(HealthDay News) – The International Society for Heart and Lung Transplantation has developed practice guidelines on the use of mechanical circulatory support (MCS) devices in the treatment of patients with advanced heart failure; the guidelines have been published in the February issue of The Journal of Heart and Lung Transplantation.
Noting that the field of MCS has progressed considerably in the last 15 years, David Feldman, MD, PhD, from the Minneapolis Heart Institute, together with other writers and reviewers, on behalf of the International Society for Heart and Lung Transplantation, has developed practice guidelines for physicians who treat patients with advanced heart failure using MCS devices. The guidelines are mainly based on level C evidence or consensus agreement.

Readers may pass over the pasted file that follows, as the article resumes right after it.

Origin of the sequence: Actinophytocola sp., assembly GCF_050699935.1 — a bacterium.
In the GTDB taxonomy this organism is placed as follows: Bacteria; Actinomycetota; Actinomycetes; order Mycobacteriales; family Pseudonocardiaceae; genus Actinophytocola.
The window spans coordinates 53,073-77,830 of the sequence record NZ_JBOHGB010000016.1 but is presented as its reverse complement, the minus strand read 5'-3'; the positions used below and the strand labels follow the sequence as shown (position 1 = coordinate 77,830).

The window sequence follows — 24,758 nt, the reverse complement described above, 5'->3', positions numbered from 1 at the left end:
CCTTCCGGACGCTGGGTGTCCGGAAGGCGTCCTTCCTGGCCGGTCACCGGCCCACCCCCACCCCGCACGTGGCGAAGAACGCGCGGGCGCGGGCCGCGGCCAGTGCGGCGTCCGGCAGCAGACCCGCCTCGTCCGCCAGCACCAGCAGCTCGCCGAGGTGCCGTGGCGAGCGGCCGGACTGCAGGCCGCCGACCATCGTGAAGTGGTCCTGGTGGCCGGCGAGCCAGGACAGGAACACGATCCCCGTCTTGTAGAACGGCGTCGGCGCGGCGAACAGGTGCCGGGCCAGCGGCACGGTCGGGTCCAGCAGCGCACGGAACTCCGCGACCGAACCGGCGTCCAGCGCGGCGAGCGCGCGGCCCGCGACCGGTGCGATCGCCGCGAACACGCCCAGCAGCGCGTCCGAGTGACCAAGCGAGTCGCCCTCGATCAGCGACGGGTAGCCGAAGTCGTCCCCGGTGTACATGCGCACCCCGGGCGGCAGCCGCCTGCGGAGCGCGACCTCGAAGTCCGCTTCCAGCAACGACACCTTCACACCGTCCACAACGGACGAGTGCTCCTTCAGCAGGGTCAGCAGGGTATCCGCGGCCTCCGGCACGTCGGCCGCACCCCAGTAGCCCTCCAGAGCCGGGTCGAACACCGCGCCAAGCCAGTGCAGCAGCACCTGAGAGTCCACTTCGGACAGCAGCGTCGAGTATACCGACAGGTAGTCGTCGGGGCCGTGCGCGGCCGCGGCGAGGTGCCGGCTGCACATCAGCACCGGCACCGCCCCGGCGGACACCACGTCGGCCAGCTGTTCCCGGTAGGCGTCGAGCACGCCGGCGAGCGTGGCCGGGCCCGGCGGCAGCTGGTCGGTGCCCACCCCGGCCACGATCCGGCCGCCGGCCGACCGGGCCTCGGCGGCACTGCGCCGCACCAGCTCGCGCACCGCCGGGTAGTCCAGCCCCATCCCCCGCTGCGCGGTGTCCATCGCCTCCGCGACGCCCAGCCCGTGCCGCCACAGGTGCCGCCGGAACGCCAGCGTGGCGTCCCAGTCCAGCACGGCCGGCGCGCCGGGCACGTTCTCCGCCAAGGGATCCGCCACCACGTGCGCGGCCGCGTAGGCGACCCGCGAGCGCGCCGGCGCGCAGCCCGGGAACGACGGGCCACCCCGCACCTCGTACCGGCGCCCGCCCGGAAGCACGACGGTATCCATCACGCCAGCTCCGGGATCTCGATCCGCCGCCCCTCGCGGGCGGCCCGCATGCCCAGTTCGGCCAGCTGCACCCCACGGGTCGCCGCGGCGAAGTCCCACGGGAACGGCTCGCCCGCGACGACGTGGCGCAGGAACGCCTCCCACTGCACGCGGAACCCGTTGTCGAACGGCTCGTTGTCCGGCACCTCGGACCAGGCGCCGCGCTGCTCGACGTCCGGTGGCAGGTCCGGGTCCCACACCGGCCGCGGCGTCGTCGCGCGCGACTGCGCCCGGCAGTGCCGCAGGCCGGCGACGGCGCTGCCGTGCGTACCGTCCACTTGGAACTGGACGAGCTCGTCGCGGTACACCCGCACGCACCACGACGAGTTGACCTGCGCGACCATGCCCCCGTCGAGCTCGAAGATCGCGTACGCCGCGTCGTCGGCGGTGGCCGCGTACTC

Recommendations have been issued from the work of five Task Force groups in distinct areas. These recommendations focus on patient selection for permanent pump implantation (referral and evaluation of patients and risk); patient optimization before implantation of the device (management of risk factors and informed consent); intraoperative considerations and immediate postoperative care in the setting of the intensive care unit (anesthesia and surgical technique, including implantation and explantation); postoperative patient care management; and lastly, long-term outpatient care based on a multidisciplinary approach.
“We hope that these guidelines will provide an impetus for organized dissemination of best practices from various centers with excellent outcomes into the literature to further the field of MCS,” the authors conclude.
Several contributing writers and reviewers disclosed financial ties to the medical device and pharmaceutical industries.